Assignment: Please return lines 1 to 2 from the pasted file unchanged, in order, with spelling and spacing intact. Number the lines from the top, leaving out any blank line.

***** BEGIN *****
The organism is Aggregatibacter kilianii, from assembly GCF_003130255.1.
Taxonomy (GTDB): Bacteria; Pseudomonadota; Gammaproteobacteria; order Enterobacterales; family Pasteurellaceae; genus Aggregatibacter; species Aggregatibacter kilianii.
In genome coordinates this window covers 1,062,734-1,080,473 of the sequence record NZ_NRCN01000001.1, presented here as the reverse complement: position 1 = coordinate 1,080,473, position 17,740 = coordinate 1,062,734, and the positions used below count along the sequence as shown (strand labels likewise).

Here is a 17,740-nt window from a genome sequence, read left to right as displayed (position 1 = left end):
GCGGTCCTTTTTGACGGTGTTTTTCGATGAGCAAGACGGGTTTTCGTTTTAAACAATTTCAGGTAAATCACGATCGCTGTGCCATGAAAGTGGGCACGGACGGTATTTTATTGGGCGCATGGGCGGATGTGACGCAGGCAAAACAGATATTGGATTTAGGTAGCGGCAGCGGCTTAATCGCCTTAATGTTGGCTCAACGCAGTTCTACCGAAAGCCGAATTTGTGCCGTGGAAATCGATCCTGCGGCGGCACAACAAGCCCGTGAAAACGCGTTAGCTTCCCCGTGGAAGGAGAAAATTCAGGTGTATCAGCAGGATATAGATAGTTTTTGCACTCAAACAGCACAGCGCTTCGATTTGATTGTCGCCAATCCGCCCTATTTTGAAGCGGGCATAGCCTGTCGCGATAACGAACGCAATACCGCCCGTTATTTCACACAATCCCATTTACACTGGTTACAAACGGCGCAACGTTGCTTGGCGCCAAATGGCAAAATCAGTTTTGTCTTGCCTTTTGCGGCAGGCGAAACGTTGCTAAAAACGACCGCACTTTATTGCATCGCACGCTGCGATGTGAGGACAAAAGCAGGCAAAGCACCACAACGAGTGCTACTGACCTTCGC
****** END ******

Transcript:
The organism is Aggregatibacter kilianii, from assembly GCF_003130255.1.
Taxonomy (GTDB): Bacteria; Pseudomonadota; Gammaproteobacteria; order Enterobacterales; family Pasteurellaceae; genus Aggregatibacter; species Aggregatibacter kilianii.